Il Trovatore, Verdi and passions

Last night I did something that I’ve never done before – I went to the opera. I don’t know quite what I expected, and it was great, but I found myself pondering a few things as the story progressed.

First of all the production was well done, very substantial sets, world-class singers, and my friends got us good “cheap” seats. First of all, a summary of Verdi’s plot:

A gypsy woman is caught giving the evil eye over the crib of one of the sons of a Count. She is summarily burned at the stake when the infant becomes sick and they decide she has bewitched him. Her daughter is a witness to her death, and in retaliation she kidnaps the child and intends in throwing him into the same fire that burned her mother. She takes the child, but in the passion of the moment she tosses her own infant to the flames! So she raises the Count’s son as her own, and when the bones are discovered the obvious conclusion is reached, though the Count is never sure that the bones were of HIS child.

So the boy grows up as a gypsy, eventually becomes a knight and wins the heart of lovely Lenore. Alas, a war gets between them. Eventually the troubador (Manrico) starts singing with his lute outside of milady’s bedchamber. Alas and alack, his sworn enemy and current Count (and his brother) is in love with her. This is where the opera begins.

Assorted things happen, there is a duel between the two men, Manrico spares his brother for some reason (he said heaven told him not to kill the Count). The woman he knows as his mother tells him the story of the events 15 years ago, but doesn’t, quite, tell him that he isn’t her son. Actually she does tell him but in a way that he can set it aside if he chooses. And so he does.

Milady thinks Manrico is dead, so Lenore decides to enter a convent as a nun. The count insists that no one will have her, not even God – that she is HIS! He shows up to stop the events, Manrico shows up and whisks her away. There is a battle, both Manrico and his mother are captured (he goes to save her when they capture her). Both are set to die the next morning.

Lenore can’t bear the thought of his death and strikes a deal with the count, she will marry him if Manrico lives and goes free. He agrees. Manrico is horror struck when he realizes what she has done, and even more so when he realizes that she has taken poison rather than marry the count. She dies, the count has him executed. As soon as it is too late, the gypsy woman tells him that he has just killed his brother and that she is finally avenged for the death of her mother. Curtain falls as the Count falls in grief and that, is the end.

What I found myself pondering upon, was the role of the passions in all of this. All of the characters are so caught up in what THEY want – that it doesn’t really matter what the object of their affection, love, hatred, whatever, want. Even the love of Lenore and Manrico has taken that one step too far, though they are certainly focused on each other. Manrico places the life of the woman he thinks his mother over that of his beloved (though she is happy to see him dead – as he is a means to an end for her). Certainly it isn’t a bad thing to risk your life for love of a loved one, but there is something else that comes through in all of the impassioned arias. Of course, Verdi was focusing on getting, and keeping, everyone’s attention!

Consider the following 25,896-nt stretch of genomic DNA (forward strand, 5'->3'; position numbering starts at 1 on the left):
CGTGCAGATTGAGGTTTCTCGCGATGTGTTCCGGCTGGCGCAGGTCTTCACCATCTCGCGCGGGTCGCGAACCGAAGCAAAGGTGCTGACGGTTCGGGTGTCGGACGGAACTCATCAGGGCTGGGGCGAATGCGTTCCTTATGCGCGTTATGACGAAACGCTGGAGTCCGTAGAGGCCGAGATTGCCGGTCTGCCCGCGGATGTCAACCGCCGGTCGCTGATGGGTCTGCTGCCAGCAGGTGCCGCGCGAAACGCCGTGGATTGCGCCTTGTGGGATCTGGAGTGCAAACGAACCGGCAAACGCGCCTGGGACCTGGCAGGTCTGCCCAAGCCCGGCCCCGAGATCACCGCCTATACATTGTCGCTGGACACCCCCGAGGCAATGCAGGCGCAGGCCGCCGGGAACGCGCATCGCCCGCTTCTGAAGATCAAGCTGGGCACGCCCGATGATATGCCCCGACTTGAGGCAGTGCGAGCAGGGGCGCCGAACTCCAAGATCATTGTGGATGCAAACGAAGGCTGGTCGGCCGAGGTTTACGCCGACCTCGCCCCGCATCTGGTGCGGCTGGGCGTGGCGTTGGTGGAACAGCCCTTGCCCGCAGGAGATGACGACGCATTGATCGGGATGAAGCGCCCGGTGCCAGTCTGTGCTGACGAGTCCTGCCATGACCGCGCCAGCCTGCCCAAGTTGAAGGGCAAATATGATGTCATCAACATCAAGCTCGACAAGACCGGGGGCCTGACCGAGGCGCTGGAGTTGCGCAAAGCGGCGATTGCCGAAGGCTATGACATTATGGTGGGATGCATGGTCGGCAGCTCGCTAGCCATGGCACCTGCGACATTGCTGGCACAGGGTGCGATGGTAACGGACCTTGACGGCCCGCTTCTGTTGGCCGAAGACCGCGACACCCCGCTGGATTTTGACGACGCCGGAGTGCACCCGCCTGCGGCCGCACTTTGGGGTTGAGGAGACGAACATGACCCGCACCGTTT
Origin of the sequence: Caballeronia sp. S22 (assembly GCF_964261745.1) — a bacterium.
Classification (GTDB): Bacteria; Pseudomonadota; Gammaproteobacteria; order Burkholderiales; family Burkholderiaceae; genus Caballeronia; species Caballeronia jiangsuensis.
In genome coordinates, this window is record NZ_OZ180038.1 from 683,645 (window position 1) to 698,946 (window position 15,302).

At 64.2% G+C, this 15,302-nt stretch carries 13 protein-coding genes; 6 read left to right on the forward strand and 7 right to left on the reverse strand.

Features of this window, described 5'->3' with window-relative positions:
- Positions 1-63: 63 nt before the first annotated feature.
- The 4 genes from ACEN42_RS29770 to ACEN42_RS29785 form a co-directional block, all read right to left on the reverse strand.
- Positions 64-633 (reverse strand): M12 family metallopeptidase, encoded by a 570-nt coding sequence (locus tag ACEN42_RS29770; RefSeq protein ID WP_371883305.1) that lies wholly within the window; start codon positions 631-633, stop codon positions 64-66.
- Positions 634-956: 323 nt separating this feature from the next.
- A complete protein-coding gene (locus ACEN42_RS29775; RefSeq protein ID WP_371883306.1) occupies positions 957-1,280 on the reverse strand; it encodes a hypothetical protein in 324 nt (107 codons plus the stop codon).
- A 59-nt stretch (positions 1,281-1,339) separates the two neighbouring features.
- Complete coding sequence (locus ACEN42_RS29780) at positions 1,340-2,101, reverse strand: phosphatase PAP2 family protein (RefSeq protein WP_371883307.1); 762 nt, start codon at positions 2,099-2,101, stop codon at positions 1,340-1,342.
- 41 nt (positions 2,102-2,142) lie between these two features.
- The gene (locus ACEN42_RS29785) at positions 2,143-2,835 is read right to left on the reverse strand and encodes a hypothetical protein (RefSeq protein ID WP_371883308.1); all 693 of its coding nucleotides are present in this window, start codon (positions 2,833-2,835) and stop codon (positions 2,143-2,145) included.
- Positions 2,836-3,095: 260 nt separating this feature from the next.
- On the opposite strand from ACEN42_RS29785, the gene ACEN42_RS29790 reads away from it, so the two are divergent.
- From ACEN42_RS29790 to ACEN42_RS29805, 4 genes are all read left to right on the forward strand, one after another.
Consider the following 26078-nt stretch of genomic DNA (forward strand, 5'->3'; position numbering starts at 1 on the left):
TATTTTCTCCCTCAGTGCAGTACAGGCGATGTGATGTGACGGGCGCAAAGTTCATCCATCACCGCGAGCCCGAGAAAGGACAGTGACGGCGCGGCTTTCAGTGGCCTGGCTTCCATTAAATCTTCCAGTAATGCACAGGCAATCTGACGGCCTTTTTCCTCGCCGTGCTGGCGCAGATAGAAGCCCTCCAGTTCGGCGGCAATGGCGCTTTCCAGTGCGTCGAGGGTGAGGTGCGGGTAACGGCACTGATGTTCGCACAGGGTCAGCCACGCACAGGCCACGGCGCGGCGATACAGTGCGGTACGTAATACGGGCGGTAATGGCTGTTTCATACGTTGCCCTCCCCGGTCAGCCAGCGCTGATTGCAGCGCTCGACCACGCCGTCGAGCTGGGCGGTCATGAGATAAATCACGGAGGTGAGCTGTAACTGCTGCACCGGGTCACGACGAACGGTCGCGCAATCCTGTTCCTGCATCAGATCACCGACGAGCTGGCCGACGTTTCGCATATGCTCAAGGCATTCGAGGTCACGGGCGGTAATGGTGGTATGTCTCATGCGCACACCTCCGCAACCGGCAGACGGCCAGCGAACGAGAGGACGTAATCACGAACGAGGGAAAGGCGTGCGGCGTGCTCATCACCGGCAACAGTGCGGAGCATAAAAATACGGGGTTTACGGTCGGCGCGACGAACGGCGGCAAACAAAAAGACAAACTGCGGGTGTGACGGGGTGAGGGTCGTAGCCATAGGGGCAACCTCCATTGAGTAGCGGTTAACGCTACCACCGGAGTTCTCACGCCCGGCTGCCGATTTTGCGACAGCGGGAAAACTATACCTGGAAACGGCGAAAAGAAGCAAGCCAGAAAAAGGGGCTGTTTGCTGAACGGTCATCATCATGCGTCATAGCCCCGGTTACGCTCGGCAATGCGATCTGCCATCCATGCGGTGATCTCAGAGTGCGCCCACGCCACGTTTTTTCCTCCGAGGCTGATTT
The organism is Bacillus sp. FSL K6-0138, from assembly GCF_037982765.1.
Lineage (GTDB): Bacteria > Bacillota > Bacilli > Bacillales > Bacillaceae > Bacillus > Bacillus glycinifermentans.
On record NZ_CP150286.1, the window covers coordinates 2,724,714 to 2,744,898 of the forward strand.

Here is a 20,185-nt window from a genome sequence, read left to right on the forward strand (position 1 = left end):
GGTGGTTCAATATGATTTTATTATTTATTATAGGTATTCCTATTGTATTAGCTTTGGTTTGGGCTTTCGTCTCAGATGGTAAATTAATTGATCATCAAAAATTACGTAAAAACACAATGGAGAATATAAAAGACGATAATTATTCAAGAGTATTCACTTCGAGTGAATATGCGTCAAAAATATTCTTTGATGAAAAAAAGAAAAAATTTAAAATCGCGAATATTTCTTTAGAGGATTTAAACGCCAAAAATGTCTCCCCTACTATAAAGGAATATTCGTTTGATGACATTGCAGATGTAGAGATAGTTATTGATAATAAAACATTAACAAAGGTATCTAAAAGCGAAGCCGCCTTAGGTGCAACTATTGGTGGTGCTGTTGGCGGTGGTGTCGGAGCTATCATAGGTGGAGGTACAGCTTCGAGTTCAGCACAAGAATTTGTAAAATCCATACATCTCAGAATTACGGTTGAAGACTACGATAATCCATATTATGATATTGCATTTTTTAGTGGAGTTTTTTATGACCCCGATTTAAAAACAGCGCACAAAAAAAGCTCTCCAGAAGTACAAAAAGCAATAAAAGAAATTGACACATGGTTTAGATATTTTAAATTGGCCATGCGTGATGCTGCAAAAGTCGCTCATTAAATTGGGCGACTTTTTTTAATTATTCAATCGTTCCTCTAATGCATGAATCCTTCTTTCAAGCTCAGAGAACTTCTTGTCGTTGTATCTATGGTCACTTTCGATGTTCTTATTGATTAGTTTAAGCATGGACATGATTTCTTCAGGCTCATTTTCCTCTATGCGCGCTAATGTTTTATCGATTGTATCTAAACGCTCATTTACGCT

Don’t get me wrong, the opera was great! I am glad that I went once, but I suspect that if I spend a significant time at the opera pondering on the role of the passions played out before us, that I probably shouldn’t return. It was a most enjoyable evening though, and I do recommend this opera if you get a chance. Parts of it are rather over the top and even absurd, but I think that is the way operas are supposed to be 🙂 Go here for more information that is probably more accurate than my summary!

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2 thoughts on “Il Trovatore, Verdi and passions

  1. Mrs. Mutton says:

    Ah, thank you for clarifying what it is that I can’t stand about opera. This has bothered me for a long time — after all, I’m a singer. I sang before I could talk. And I don’t sing junk music, either, so WHY do I dislike opera so much?! It occurs to me that it’s probably because it is, always, about the passions. Not to mention the silliness of it all; I mean, if La Boheme’s Rodolfo has been necking with Mimi, and Mimi has TB, he really shouldn’t have the lung capacity to be singing about his loss while she’s withering away. His own lungs wouldn’t be in much better shape than hers, n’est-ce pas??

    That said, like every classical-music lover, I do have certain arias that I just can’t resist. But opera in general — nah. Thank you for taking the guilt away. 😉

  2. Mimi says:

    I’ve never been to the Opera, but this sounds like a lovely night out. I also agree with your analysis of our struggle with the passions so bluntly set out before us.

    And, Meg, Bwhahahahahahahaha: I just read this part out loud to my hubby, giggle, giggle snort.

    Not to mention the silliness of it all; I mean, if La Boheme’s Rodolfo has been necking with Mimi, and Mimi has TB, he really shouldn’t have the lung capacity to be singing about his loss while she’s withering away. His own lungs wouldn’t be in much better shape than hers, n’est-ce pas??

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